A kidney or renal transplant is a surgical procedure where a diseased (non-functioning) kidney is replaced with a healthy kidney from a donor.
A kidney transplant is associated with a lower risk of death, fewer dietary restrictions, and a better quality of life.
The indication of getting a kidney transplant is when a patient is at the end-stage renal disease (ESRD). It is the last stage of chronic kidney disease, where the kidney fails to function completely.
The common causes of end-stage renal disease are diabetes, high blood pressure, and autoimmune diseases.
Genetic factors may also play a role in end-stage renal disease.
Other causes include recurrent urinary infections, glomerulonephritis, polycystic kidney disease, hemolytic uremic syndrome, and obstructions.
The prevalence of end-stage renal disease requiring a transplant is about between 151 and 232/million population.
About 7500 renal transplantations are done at 250 kidney transplant centers in India.
Renal transplantation is done usually by open surgery (open donor nephrectomy).
The other option available is a laparoscopic approach (laparoscopic donor nephrectomy), which is less invasive.
After receiving a kidney transplant, the prognosis is usually excellent.
A 1-year transplant has a survival rate of 93% to 98%.
A 5-year transplant has a survival rate of 83% to 92%.
There are three types of donors. The donated organ is either from a living related person, a living and not a related person, or a deceased person.
The donated organ from a living person is from a blood relative such as parents, siblings, and children over 18 years old.
The donated organ from a living person is from someone who is not related such as friends or spouse.
A deceased donor transplant is from someone who has already died. This type of donor has various classifications of kidneys.
Standard criteria donor (SCD): The deceased donor is less than 60 years old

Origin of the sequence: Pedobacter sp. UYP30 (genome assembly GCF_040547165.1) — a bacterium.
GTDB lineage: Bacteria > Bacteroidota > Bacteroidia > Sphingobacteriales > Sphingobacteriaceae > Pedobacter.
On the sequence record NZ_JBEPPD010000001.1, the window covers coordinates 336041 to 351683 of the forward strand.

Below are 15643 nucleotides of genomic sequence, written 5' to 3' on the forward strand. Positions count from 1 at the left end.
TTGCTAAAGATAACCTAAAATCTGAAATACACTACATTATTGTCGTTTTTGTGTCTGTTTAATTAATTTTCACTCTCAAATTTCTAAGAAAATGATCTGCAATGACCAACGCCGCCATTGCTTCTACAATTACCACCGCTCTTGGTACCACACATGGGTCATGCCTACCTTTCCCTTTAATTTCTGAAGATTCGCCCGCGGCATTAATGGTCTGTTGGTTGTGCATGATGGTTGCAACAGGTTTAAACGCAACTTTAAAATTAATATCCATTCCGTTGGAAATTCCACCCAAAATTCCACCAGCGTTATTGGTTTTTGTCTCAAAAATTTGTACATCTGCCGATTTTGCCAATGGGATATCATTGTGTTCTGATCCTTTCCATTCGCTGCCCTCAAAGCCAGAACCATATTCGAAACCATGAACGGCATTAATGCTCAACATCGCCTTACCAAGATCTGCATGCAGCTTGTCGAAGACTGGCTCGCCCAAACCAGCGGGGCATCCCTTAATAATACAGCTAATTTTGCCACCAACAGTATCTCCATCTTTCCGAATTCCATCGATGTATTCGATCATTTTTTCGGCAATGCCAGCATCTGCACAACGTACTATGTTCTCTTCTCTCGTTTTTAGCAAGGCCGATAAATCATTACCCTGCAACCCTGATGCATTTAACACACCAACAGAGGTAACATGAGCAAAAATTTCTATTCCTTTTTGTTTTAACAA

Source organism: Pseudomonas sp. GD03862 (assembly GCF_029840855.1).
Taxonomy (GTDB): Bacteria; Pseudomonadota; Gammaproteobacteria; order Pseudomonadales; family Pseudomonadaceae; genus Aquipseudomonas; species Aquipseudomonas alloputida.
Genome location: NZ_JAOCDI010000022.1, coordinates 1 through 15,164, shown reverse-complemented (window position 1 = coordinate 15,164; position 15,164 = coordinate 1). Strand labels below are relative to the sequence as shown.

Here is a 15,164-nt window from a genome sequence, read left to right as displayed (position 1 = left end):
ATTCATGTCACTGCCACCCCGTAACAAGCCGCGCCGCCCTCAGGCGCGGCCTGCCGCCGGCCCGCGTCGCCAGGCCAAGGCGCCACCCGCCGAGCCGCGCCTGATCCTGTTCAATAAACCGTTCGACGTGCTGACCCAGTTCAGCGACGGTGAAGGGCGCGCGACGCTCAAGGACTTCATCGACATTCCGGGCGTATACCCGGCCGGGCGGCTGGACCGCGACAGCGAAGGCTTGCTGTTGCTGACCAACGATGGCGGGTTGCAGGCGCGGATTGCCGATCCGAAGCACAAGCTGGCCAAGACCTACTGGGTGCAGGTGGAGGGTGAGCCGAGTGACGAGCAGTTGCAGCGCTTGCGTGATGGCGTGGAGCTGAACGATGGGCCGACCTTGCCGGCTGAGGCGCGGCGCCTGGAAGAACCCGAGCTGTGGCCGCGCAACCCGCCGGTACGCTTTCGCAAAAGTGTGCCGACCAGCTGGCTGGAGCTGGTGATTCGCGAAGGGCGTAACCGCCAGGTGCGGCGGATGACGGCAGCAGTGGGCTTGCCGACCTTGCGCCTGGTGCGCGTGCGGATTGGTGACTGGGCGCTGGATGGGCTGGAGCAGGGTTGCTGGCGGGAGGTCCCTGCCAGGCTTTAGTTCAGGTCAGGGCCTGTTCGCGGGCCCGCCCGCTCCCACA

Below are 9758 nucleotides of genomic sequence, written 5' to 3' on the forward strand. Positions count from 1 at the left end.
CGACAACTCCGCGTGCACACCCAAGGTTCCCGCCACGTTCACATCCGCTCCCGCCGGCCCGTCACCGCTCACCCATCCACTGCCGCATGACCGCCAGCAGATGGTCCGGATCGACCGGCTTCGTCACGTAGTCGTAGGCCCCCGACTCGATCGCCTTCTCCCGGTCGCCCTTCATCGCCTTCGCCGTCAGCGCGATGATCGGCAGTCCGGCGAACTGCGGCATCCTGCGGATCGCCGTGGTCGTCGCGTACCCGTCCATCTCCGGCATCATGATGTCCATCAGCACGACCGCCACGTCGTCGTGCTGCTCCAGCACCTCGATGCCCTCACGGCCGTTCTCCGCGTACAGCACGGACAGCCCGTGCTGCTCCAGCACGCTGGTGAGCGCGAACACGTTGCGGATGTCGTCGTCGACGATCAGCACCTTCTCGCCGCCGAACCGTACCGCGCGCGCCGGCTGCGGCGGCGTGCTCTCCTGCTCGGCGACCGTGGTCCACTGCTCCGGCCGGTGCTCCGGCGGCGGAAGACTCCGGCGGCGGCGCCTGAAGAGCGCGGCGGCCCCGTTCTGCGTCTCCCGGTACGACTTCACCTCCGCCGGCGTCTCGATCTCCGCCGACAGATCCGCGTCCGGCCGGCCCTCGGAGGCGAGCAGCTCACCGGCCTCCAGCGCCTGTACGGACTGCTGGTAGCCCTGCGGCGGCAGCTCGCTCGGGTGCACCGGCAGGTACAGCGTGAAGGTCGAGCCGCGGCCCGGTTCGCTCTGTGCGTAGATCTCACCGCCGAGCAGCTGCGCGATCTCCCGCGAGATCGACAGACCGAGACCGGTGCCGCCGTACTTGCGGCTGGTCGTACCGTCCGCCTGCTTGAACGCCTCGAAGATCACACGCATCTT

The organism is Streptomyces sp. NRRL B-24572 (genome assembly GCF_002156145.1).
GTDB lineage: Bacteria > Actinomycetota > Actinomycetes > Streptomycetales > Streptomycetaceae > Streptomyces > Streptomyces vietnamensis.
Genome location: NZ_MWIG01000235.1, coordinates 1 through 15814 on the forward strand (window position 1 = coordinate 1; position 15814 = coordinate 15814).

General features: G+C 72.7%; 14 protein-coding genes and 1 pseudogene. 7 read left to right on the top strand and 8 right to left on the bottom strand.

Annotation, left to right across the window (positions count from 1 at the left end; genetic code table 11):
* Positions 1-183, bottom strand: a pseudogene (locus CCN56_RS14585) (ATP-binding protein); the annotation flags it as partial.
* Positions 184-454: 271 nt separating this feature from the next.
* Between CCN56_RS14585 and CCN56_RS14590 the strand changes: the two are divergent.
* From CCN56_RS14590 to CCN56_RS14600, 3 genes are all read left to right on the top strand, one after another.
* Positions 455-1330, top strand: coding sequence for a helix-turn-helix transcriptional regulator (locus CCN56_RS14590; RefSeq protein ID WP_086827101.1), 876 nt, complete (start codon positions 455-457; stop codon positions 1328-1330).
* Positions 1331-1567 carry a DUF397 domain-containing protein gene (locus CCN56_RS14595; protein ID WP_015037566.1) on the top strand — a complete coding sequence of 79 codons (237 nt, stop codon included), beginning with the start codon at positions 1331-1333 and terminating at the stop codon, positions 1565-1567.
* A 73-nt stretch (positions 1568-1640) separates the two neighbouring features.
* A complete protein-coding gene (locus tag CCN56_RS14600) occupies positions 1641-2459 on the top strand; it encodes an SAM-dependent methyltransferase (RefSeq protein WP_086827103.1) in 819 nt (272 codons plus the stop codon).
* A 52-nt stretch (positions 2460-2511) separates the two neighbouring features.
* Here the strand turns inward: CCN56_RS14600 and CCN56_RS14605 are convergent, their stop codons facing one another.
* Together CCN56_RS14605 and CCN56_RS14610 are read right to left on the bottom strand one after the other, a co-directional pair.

Extended criteria donor (ECD): The deceased donor is more than 60 years old or more than 50 years old with two or more risk factors
Deceased donors from cardiac death (DCD) are categorized as controlled and uncontrolled.
The controlled donor is one who had a cardiac arrest due to withdrawal of support or after brain death.
The uncontrolled donor is one who died on the way to the hospital or was unable to resuscitate.
High social risk donors: Donor with a higher chance of spreading infectious disease.
Factors that may affect long-term outcomes of kidney transplantation include
Quality of the kidney
Living donor versus deceased donor
SCD versus ECD versus DCD donor
Age at the time of transplant
History of kidney disease
Human leukocyte antigen (HLA) matching
Time on dialysis
Graft function in the course of transplantation
Prevention of rejection and compliance
Specific side effects
Infections and cancer
Some complications after kidney transplantation include infection, bleeding, leakage of urine or blockage of urine in the ureter, obstruction of the blood vessels to the new kidney, the new kidney does not function well in the beginning, side effects of medications, and possible rejection of the new kidney.
There are some contraindications to receiving renal transplantation such as:
Having cancer that has spread
A current or recurring infection that cannot be treated
Heart problems or other medical problems that may not be safe for surgery
Serious medical conditions (besides kidney disease) that may not produce a good outcome after transplantation
Unable to follow the treatment
Antibodies against the donor’s kidney
After a kidney transplant, patients need to take immunosuppressive medications which play a role in decreasing the chance of getting the graft rejected. These medications are taken throughout life.
Other medications that may be required after a kidney transplant include anti-hypertensive drugs, medications for treating infections, calcium, and anti-peptic ulcer drugs.
Other measures that need be followed:
Taking medications daily
Regular follow-up with your doctor
Checking blood pressure, blood sugar, urine volume, and weight
Proper meals and enough water intake
Physical activity but avoiding strenuous physical activity
Avoid smoking and alcohol
If the transplanted kidney fails, patients have two options - either go for second renal transplantation or undergo dialysis.
High fever over 37.8 C or 100 F
Symptoms such as cough, shortness of breath, diarrhea, vomiting
Visible blood in urine or burning micturition
A rapid increase in weight
A decrease in urine output
HOD And Consultant - Urology
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